JI Mohawk MainIt’s Monday morning, and it’s time to trade in your Mohawk for a more ‘palatable’ comb-over. Your latest tattoo (a mandala that inspires you to dream) is neatly tucked away under your crisp white shirt. Ankle bracelet removed, you push your standard-issue beige socks into black loafers. It’s time to switch off your inner self and turn on your corporate persona.

Successful businesses are ‘innovative’ and ‘creative’. They ‘do things differently’, or claim to. The driving force behind this success is a company’s employees – those who enter the product incubator daily in order to turn ‘innovative’ and ‘creative’ into verbs. Quite often, however, we expect ‘out-of-the-box thinking’, yet expunge any form of expression. How can we expect staff to reach their full potential, if we won’t allow them to bring their authentic selves to the table? Few companies will admit to any form of racial, gender or other forms of bias, but in focusing on compliance – have we lost sight of inclusion?

It’s easy to pay lip service to collaboration when those around the proverbial boardroom table all conform to our homogeneous version of what a team member ‘should’ look like. Critically, even great work environments (and their ‘dress codes’) put a lid on authenticity. Changing this will require managers to get comfortable with ‘different’ in all its shapes and forms – and the acceptance of several key principles:

Authenticity is not only good for people

The corporate world is fraught with categorisation – a sorting of who is good enough to play which role at which level. Companies aren’t allowed to (openly) make discrimination a part of that categorisation. But human nature dictates that what we see shapes what we think and what we think, in turn, filters how we see. The alchemy of perception is very difficult to dissolve – making the mistake of assuming that our perceptions reflect the truth even more so. In reality – there is a difference between a Mohawk and a comb-over. It’s called authenticity, and in the workplace, a Journal of Happiness study has found that the greater an employee’s feelings of authenticity, the better their job satisfaction, engagement, and self-reported performance.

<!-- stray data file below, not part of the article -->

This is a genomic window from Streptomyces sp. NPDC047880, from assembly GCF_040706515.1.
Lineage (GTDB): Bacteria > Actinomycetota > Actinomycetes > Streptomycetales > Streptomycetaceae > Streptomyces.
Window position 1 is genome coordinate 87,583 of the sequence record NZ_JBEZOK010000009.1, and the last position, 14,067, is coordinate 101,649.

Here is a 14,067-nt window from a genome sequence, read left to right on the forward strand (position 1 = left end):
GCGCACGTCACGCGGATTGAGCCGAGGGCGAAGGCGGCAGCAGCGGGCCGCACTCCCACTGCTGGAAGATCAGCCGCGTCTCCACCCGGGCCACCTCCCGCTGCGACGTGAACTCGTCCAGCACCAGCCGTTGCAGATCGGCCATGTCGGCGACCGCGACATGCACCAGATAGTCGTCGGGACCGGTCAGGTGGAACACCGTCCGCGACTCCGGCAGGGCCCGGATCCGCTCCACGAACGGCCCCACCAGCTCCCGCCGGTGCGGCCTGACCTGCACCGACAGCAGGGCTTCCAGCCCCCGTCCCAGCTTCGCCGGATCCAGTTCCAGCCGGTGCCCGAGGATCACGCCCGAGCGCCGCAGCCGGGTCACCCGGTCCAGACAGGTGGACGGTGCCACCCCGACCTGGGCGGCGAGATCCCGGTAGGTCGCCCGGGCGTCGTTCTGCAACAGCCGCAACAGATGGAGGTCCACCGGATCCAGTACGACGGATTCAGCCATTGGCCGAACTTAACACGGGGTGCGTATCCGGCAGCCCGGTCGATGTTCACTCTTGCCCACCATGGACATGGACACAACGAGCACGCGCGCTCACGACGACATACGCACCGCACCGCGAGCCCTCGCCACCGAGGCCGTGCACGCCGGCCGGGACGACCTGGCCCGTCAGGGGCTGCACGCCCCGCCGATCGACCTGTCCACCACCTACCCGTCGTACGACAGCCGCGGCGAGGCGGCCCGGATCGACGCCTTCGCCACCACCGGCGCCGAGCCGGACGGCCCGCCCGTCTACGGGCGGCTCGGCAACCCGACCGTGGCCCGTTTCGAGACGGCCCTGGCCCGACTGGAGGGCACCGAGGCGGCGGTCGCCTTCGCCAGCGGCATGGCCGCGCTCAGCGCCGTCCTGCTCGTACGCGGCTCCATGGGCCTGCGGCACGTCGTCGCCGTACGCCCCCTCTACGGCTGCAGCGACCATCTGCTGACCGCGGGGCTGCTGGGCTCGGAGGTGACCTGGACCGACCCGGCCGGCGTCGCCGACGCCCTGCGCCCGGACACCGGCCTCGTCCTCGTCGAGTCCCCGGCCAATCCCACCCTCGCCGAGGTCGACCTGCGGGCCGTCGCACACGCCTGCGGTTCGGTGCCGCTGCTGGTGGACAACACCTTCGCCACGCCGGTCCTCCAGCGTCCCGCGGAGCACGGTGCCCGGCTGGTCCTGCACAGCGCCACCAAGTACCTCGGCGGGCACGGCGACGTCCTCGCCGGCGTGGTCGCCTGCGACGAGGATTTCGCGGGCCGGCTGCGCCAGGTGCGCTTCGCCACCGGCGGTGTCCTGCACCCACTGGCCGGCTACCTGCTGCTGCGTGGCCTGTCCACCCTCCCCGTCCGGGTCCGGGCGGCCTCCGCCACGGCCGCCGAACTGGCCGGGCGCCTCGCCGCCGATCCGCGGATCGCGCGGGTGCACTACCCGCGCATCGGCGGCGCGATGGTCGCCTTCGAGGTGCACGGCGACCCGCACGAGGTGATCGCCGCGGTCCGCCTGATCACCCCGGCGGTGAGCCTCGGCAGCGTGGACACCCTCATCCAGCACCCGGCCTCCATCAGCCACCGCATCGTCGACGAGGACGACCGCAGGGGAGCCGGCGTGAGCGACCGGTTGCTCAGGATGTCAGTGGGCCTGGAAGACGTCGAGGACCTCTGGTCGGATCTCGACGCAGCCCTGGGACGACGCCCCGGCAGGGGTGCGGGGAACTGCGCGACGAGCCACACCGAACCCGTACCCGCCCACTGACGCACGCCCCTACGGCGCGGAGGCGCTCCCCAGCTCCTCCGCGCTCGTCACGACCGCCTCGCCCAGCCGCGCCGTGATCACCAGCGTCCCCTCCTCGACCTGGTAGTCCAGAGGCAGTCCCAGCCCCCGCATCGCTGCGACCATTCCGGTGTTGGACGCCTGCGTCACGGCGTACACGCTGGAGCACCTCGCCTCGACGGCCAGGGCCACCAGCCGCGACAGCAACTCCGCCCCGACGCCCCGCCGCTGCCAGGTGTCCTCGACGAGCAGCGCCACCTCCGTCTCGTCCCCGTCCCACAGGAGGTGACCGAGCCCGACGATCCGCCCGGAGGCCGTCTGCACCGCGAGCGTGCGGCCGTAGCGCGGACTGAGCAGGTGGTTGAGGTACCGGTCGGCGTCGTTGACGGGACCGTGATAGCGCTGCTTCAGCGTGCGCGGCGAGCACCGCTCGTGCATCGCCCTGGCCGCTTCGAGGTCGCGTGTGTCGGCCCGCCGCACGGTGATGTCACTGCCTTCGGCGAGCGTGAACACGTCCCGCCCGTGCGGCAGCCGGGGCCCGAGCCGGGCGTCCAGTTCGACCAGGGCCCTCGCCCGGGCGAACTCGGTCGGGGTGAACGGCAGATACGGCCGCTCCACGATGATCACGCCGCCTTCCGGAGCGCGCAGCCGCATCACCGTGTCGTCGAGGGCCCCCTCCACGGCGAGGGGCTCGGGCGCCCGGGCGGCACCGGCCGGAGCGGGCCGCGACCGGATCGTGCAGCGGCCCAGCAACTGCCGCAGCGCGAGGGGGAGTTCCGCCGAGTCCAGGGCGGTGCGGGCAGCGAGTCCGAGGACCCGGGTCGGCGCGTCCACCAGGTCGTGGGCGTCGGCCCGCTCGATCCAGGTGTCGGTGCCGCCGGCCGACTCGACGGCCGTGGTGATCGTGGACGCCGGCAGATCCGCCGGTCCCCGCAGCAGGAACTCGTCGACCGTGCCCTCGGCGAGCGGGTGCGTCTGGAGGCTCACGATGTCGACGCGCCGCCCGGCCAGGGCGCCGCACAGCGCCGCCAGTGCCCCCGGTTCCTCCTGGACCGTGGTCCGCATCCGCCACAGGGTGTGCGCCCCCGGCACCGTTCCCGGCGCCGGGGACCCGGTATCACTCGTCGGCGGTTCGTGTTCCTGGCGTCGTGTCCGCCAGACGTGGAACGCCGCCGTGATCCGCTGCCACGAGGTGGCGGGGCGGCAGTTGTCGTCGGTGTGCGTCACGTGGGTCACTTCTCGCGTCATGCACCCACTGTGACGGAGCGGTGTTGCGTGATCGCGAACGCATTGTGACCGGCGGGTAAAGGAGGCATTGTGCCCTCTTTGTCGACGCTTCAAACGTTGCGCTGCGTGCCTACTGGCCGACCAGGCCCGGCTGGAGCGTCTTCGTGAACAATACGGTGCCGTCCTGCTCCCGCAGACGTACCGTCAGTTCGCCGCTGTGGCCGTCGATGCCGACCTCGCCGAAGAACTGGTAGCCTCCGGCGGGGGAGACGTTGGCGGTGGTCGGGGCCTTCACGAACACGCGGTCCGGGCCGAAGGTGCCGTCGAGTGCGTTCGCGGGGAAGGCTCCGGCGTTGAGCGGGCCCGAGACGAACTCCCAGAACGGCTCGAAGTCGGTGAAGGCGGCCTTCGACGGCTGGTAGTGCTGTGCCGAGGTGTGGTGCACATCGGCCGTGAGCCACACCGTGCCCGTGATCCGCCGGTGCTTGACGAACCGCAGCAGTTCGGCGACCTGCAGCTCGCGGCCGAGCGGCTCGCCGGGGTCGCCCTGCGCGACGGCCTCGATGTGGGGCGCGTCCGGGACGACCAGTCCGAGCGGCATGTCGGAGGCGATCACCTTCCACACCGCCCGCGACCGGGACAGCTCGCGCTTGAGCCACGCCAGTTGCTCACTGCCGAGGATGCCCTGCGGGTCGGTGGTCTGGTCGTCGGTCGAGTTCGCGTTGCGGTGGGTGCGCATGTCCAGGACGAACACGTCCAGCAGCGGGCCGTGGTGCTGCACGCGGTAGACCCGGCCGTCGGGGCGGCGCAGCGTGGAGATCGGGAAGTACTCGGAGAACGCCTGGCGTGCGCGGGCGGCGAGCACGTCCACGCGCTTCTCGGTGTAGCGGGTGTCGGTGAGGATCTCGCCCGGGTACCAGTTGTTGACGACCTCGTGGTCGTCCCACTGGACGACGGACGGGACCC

Another study, cited by Harvard Business Review, involving two hundred and thirteen employees, saw a very clear theme emerge: being allowed the freedom to be authentic improves productivity, increases performance and success, and allows employees to exert less energy and time censoring or hiding themselves. Similarly, employees who spent less time and energy on ‘self-monitoring’ had more time and energy for focusing on the task at hand.

Authenticity is not only good for people – it’s good for business too.

JI Mohawk insetDifference is not division

Sadly, those who are ‘out of whack’ with what’s perceived to be ‘corporate’ are often seen as disruptive, and often by the very people who are responsible for supporting their careers. Different shouldn’t ever be disrespectful. It’s quite the opposite, actually, as it recognises an important truth: we can be united, yet not the same. That said, the caveat of balancing authenticity with a healthy respect for the people you are doing business with still applies.

The challenge for many organisations is “How do we support managers to lead with difference at the forefront of their minds?” Diversity Council Australia’s research sheds valuable light on the need for inclusive leadership and what it takes to build more inclusive leaders. Importantly – inclusive leadership isn’t built overnight. Leaders have a responsibility to develop and improve their inclusive leadership capabilities by honing a mindset that focuses on diversity and inclusion, while at the same time balancing client needs and expectations.

Inclusion not compliance

Today’s workplaces are strictly governed by legislation. There are obvious workplace requirements that need to be fulfilled, including preventing discrimination and harassment; ensuring flexible work options for all employees and addressing unconscious bias during the recruitment, retention and reward phases. But beyond compliance – most companies don’t actively pursue inclusion.

If they did, the Mohawk and the comb-over would work with each other towards a shared purpose – such as creating an exceptional client experience. It would be the outcomes they produce and the value they create for the organisation that would be important, and not how they looked when they were creating them. If they did, people would not need to use unconscious bias as an excuse for not engaging with and supporting each other in the workplace. If they did, diversity would not be associated with minority groups, but rather be something proudly worn on everyone’s lapels. If they did, businesses would get to truly unleash the potential of their employees and reap the benefits of an inclusive workforce. The world we live in is an exquisite potpourri of shapes, sizes, cultures and genders. Why does the workforce not mirror this montage?

The forward thinking companies of tomorrow will be those who see authenticity as an enabler. They’ll understand that allowing people to bring their authentic self to the table is what results in the best client experience. They won’t only welcome the Mohawk and comb-over… they’ll celebrate them!

By Abbie Wright and Matt Aberline